- They didn't rely on "company policy" to save themselves a few bucks. Instead, they listened and treated me like a real person with a real problem.
- They didn't make me grovel in front of a dozen people in order to find a solution. In fact, they didn't make me grovel at all.
- They handled things in a timely and courteous manner.
- They surprised me - in a good way! - with excellent service and customer care.
What do they get for all this?
- A loyal customer who doesn't even consider switching carriers
- A brand evangelist who tells this amazing story over and over to anyone who will listen
- A "free pass" - should they screw up something down the road, they've got some extra wiggle room with me because of the good will between us.
What Verizon Did Wrong
- They handled my situation as an isolated case - focused only on the immediate sales loss, ignoring the potential value of our larger relationship.
- They subjected me to what must be one of the world's worst automated attendants. (I cringe every time I have to call that blasted machine!)
- They made me chase down the people who could address my issue.
- They made me do battle with three lines of defense as I fought my way up the chain of command to someone who could actually help me.
- They used "company policy" as a scape goat for their inability to provide actual customer service.
- They failed to provide appropriate training for their customer service managers - leaving me to get into an argument with the person who was supposed to be providing service.
- In addition, their online billing system doesn't seem able to accommodate the real-world adjustments that have been made, so now my online statement says that my payments are overdue. I'm going to have to make yet another phone call.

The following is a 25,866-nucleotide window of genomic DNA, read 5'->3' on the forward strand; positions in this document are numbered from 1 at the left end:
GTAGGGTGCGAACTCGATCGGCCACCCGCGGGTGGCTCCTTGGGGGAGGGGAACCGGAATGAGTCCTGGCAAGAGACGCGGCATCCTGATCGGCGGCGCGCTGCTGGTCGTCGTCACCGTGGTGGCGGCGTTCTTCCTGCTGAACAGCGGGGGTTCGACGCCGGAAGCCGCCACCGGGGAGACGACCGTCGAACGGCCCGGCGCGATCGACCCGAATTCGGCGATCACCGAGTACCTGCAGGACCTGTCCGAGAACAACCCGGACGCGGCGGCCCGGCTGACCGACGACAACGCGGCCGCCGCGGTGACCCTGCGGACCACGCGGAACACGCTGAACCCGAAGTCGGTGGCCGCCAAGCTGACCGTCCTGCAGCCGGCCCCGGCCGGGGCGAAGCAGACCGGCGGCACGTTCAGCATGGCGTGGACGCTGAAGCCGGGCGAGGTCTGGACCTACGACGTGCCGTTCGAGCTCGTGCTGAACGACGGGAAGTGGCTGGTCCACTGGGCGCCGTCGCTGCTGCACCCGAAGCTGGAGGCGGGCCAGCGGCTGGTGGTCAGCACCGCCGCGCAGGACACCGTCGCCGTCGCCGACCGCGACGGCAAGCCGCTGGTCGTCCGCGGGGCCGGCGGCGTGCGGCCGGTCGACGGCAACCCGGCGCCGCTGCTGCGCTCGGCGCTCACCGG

What do they get for all this?
- A reluctant customer who is already shopping for another solution
- A loud-mouth blogger who is willing and able to share her horror story with anyone who wants to read it
- A trip out onto thin ice because I'll be watching them like a hawk now - looking at them as an adversary instead of a partner
The Moral of the Story
When you're thinking about your company's Customer Service policies, try not to think like the playboy. Try to think like the marrying kind. Remember that every relationship is built on respect, trust, and a certain amount of give and take. Instead of seeing notches in the headboard, look at your customers as friends and family, as people you want to serve and support. It's not always about the immediate sale - sometimes it's about romance. Sometimes, it's about showing your customer how much you care through actions instead of spouting empty promises.
If you behave like a playboy, you are making it easy for your customers to walk out on you the first chance they get. But, if you still respect your customers in the morning, if you keep building that trust and respect; they'll stick with you even if you screw up once in a while.